Fast forward to the present day, and Banning is no longer a sleeping gem but a city on the move. Schulze shares how the city is witnessing growth and significant year-over-year expansion. “Growth is coming,” he says, and the city is determined to manage it effectively. He emphasizes the city’s commitment to maintaining its small-town feel even as it embraces the growth heading its way.

Banning, California - Riverside County

The city is currently developing over 10,000 new homes, highlighting a strategic approach to growth that combines thoughtful planning with respect for the city’s unique character. The Atwell project by Tri Pointe Homes is the most significant contributor to this growth, with about 4,700 homes.

In addition, the Rancho San Gorgonio project by Diversified Pacific aims to add around 3,700 homes to the city. The project is awaiting a permit from the California Department of Fish and Wildlife, but once that’s secured, it will contribute significantly to Banning’s growth.

According to Schulze, Banning is not only witnessing a rise in traditional housing developments but is also attracting projects with a unique perspective on living. One such development is the Mission Heights project by Loma Linda. This project, expected to consist of between 1,500 and 2,000 homes, is situated in an area known as The Banning Bench.

Schulze describes the location: “It’s located on a plateau overlooking the city and San Jacinto Mountains. It will have fantastic views. A little cooler climate in the summer when we get some heat here.” This portrays a haven with captivating views, offering residents a cooler retreat during the hotter months.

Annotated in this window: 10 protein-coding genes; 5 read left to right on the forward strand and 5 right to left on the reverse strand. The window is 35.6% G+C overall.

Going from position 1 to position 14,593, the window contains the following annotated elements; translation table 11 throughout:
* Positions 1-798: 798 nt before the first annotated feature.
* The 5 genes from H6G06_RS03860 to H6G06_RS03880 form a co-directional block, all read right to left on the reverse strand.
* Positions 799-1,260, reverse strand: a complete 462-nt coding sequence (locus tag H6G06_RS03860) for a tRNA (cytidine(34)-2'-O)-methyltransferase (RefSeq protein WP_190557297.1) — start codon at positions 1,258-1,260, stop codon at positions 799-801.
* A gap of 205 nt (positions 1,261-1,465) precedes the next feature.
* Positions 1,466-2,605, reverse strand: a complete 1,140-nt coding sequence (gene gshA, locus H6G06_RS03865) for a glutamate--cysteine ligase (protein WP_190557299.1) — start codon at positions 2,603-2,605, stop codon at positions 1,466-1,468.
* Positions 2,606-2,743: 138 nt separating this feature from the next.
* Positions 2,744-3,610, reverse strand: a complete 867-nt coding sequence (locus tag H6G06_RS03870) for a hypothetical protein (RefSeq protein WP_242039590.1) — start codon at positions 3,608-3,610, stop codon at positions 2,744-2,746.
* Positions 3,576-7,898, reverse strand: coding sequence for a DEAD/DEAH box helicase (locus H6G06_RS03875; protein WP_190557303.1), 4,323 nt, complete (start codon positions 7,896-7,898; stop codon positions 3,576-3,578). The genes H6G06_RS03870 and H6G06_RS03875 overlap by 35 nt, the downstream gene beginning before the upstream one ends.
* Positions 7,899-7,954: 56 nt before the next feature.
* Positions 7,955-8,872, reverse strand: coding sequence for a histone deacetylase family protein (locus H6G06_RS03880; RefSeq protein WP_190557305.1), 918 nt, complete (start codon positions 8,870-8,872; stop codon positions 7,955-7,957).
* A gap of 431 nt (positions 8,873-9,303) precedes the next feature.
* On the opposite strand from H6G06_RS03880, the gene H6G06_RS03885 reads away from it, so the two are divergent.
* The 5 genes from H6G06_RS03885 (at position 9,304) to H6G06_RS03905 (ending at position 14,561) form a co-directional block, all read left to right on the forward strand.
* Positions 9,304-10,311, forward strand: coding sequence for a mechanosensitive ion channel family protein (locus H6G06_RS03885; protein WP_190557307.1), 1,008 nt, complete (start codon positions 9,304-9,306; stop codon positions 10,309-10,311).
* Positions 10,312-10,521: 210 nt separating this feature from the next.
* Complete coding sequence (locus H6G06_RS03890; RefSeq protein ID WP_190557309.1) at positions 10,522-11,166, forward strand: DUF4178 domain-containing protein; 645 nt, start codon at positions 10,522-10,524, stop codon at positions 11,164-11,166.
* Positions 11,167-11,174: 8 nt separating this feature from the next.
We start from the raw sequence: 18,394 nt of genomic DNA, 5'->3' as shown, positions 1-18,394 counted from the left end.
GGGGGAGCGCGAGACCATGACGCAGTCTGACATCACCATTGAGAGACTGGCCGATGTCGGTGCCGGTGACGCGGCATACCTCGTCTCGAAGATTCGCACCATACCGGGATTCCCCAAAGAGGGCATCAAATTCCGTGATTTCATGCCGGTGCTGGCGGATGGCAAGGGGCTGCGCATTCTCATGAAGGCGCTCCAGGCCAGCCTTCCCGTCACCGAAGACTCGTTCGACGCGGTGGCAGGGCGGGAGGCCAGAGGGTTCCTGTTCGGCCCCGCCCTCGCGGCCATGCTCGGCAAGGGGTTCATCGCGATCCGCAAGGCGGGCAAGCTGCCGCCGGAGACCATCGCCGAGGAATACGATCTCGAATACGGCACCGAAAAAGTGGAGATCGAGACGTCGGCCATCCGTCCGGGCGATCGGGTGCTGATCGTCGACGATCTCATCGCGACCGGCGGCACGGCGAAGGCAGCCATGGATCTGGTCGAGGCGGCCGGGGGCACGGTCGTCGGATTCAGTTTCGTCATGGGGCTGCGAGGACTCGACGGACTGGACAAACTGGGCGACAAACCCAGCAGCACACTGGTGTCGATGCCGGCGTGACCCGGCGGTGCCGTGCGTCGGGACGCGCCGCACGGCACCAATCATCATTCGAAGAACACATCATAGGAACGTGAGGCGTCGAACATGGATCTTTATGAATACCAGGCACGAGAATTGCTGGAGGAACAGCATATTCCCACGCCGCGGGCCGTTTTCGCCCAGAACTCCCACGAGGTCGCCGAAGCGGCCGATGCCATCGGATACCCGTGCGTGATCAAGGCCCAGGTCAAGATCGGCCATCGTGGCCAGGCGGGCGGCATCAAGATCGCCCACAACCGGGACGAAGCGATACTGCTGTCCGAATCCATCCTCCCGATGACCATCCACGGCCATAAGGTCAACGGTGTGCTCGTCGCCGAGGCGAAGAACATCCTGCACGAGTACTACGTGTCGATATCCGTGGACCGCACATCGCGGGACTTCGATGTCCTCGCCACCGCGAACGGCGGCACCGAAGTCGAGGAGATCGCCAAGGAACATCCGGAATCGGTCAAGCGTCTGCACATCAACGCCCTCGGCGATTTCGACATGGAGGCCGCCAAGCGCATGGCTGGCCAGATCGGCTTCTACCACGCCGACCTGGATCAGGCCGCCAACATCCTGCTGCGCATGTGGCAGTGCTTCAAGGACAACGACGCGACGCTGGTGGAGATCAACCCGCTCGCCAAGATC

However, what truly sets this project apart is its approach to housing. “It’s great to have Loma Linda, a healthcare provider and medical university, looking at a residential development because they look at it from a different perspective than your traditional housing developer. Loma Linda is looking at it from a healthy living perspective,” Schulze reveals. This perspective breathes a new dimension into residential planning, focusing not just on the structure of homes but also on the well-being of the residents.

Banning’s commitment to sustainable development is clear, with built-in incentives that promote green practices. Schulze elaborates, “In California, any size development is typically challenged by the California Environmental Quality Act… Because we have our own electric utility, and our electric rates are amongst the lowest in California, that’s a built-in incentive. Same with our water rates. We have an ample supply of water, unlike many cities in California. And our rates are also very competitive compared to the neighboring communities.”